In the past, certain amateur tournaments would award the victor with a Diamond Belt as recognition of their amateur championship status. These tournaments were sponsored by various organizations and newspapers in the United States with the Philadelphia Inquirer being one of the more notable. Notable Diamond Belt winners include George Foreman, Bobby Chacon, Jimmy McCarter, Logan McElroy, and Lou Brooks.
Pacific North West Golden Gloves
Four major Golden Gloves annual tournaments that have taken place include: BC Golden Gloves, Tacoma Golden Gloves, Seattle Golden Gloves and Oregon Golden Gloves. Some notable Canadian boxers to win championships in two or more of the four locations include Frank Albert Scott, Freddy Stephen Fuller, Earl McLeay, Dick Findlay and Clint Page from the Sixties.
BC Golden Gloves
The annual Golden Gloves tournament in British Columbia, Canada has been a regular event since 1939. The first BC Golden Gloves champions were Alan Dunn, Bob Hickey, Eric Burnell, Henry Devine, Kenny Lindsay, Phil Vickery and Wayne Morris
Regional and special tournaments
From time to time, there have been special tournaments or regional Golden Gloves tournaments. One that operated from 1954 to the early Sixties was the Vancouver Island Golden Gloves. The first Vancouver Island Golden Boy was Victoria's Bert Wilkinson in 1954. Some of the history was documented in various issues of the Vancouver Island Boxing News in 1983, and the "BC Amateur Boxing News" between November 1983 and January 1986. Also, a poster of the 1954 tournament and a photo of Bert Wilkinson was recently used in a video for the induction ceremony of the Greater Victoria Hall of Fame held in November 2009.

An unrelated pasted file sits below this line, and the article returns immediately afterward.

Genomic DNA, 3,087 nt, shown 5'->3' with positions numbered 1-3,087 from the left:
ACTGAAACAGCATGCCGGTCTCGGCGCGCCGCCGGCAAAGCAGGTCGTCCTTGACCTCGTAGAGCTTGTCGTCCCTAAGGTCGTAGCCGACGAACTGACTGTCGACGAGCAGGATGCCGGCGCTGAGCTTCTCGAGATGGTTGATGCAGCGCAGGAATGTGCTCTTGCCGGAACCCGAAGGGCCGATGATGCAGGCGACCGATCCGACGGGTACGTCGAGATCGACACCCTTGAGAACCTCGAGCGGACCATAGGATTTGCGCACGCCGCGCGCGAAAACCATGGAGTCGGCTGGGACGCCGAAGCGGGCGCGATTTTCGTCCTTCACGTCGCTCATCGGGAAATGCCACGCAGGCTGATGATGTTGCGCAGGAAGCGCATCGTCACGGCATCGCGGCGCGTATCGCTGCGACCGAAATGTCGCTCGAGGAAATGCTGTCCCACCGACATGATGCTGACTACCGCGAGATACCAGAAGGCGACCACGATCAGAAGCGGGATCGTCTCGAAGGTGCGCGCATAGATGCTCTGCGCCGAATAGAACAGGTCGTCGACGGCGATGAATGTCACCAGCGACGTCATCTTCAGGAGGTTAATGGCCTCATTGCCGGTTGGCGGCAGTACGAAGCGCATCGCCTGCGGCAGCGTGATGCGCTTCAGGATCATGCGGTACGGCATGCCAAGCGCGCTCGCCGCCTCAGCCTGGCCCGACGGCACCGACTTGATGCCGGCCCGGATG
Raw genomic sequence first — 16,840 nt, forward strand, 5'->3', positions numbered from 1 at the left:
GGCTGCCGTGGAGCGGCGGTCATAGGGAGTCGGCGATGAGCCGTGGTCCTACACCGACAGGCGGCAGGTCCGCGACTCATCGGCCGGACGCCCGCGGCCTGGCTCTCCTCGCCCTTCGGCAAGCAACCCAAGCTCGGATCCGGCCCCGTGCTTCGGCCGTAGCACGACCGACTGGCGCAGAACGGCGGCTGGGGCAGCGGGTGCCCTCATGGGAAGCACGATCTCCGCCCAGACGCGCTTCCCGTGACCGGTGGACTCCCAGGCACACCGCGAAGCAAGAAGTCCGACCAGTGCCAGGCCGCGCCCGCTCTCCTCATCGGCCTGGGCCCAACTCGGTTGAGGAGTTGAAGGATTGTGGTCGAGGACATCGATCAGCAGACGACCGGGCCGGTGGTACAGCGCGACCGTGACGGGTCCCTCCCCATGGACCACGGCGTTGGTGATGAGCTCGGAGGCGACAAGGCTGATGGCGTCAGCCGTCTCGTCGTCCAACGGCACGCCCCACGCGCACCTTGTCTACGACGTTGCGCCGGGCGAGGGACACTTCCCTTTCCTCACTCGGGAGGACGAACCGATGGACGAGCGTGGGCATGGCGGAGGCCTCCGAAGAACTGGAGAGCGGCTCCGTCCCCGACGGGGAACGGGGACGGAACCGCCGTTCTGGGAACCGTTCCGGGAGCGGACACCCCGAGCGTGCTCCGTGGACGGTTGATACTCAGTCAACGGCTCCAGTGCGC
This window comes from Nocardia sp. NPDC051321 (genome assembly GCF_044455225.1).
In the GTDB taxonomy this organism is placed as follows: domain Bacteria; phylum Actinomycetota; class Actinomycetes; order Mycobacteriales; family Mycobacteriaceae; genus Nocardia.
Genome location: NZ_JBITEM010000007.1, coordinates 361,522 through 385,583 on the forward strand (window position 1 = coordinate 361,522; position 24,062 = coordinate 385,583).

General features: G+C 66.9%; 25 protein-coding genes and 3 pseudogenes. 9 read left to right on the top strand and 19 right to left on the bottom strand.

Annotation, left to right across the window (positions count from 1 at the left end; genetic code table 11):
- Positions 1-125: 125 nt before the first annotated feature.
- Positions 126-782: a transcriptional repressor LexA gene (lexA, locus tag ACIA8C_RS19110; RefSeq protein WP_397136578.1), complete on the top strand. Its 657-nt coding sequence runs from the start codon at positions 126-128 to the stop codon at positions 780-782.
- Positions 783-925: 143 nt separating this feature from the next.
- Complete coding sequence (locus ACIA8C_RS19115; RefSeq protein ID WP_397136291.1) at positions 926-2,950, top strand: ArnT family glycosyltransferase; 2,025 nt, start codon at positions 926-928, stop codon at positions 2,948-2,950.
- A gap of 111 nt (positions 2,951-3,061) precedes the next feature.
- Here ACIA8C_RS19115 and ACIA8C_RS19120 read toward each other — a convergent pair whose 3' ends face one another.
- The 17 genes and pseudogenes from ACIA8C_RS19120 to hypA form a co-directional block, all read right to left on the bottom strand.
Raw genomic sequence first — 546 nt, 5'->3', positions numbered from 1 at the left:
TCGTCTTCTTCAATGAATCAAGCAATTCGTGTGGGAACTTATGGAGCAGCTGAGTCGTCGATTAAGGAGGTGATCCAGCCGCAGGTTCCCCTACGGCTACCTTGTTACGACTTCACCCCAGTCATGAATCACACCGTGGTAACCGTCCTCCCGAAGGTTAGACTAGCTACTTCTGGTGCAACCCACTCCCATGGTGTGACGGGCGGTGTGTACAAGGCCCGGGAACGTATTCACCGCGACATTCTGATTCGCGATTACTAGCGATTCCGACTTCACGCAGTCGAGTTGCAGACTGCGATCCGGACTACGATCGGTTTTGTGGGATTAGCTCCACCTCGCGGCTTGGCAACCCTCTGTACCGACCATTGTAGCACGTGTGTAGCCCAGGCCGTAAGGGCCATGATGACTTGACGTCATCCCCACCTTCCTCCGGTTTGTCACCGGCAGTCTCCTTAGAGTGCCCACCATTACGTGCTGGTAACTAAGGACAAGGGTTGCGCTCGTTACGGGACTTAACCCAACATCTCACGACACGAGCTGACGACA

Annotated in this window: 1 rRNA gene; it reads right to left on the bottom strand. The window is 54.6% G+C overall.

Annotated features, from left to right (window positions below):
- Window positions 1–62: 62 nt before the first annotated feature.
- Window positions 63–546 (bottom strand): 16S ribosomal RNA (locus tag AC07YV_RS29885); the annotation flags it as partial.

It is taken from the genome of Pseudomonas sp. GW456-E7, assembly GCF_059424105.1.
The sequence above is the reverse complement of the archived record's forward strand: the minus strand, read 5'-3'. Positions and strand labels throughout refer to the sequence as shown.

Lists of former Golden Gloves champions, by division:
- List of US national Golden Gloves super heavyweight champions
- List of US national Golden Gloves heavyweight champions
- List of US national Golden Gloves light heavyweight champions
- List of US national Golden Gloves middleweight champions
- List of US national Golden Gloves light middleweight champions
- List of US national Golden Gloves welterweight champions
- List of US national Golden Gloves light welterweight champions
- List of US national Golden Gloves lightweight champions
- List of US national Golden Gloves featherweight champions
- List of US national Golden Gloves bantamweight champions
- List of US national Golden Gloves flyweight champions
- List of US national Golden Gloves light flyweight champions
- "Golden Gloves: Keeping it Simple – theboxingtribune.com". theboxingtribune.com. Retrieved 2016-04-18.
- "Chicago Golden Gloves History".
- "Boxing: Golden Gloves - WTTW". www.wttw.com. Retrieved 2016-04-18.
- Murphy, Kim; Tanfani, Joseph; Loiko, Sergei L. (April 28, 2013). "The Tsarnaev Brothers' Troubled Trail to Boston". Los Angeles Times. Retrieved April 30, 2013.
- "Buffalo Golden Gloves Boxing - Buffalo New York Chapter". Buffalogoldengloves.com. Retrieved 2013-05-18.
- "Chicago Golden Gloves, Chicago, IL". Chicagogoldengloves.com. 2012-06-12. Retrieved 2013-05-18.
- "Welcome to the Golden Gloves". Clevelandamateurgg.com. Retrieved 2013-05-18.
- "floridagoldengloves.org". floridagoldengloves.org. Retrieved 2013-05-18.
- "Official Indiana Golden Gloves Boxing Organization". indianagoldengloves.org. Retrieved 2014-04-10.
- "Kansas City Golden Gloves - Home". Kcgoldengloves.com. Retrieved 2013-05-18.
- Racecol Web Solutions. "Michigan Golden Gloves". Michigangoldenglovesboxing.com. Retrieved 2013-05-18.
- "USA Boxing Metro". USA Boxing Metro. Retrieved 2013-05-18.
- "Pennsylvania Golden Gloves". Pagoldengloves.com. Retrieved 2013-05-18.
- "Rocky Mountain Golden Gloves". Rocky Mountain Golden Gloves. Retrieved 2013-05-18.
- "Saint Louis Golden Gloves - Home". Stlgg.com. Retrieved 2013-05-18.
- "Welcome". Texas Golden Gloves. Retrieved 2013-05-18.
- BC Amateur Boxing News
- "Vancouver Sun", January 27, 1968
- 1984 BC Amateur Boxing Annual, editor Brian Zelley, president George Armson, September 1984
- Howard Curling, former Vancouver Island Amateur Boxing Commissioner
- The Victoria Daily Times, 1954
21. Oregon Golden Gloves Championships - Bend Oregon. President,
Richard E. Miller. State level held in January or February each year.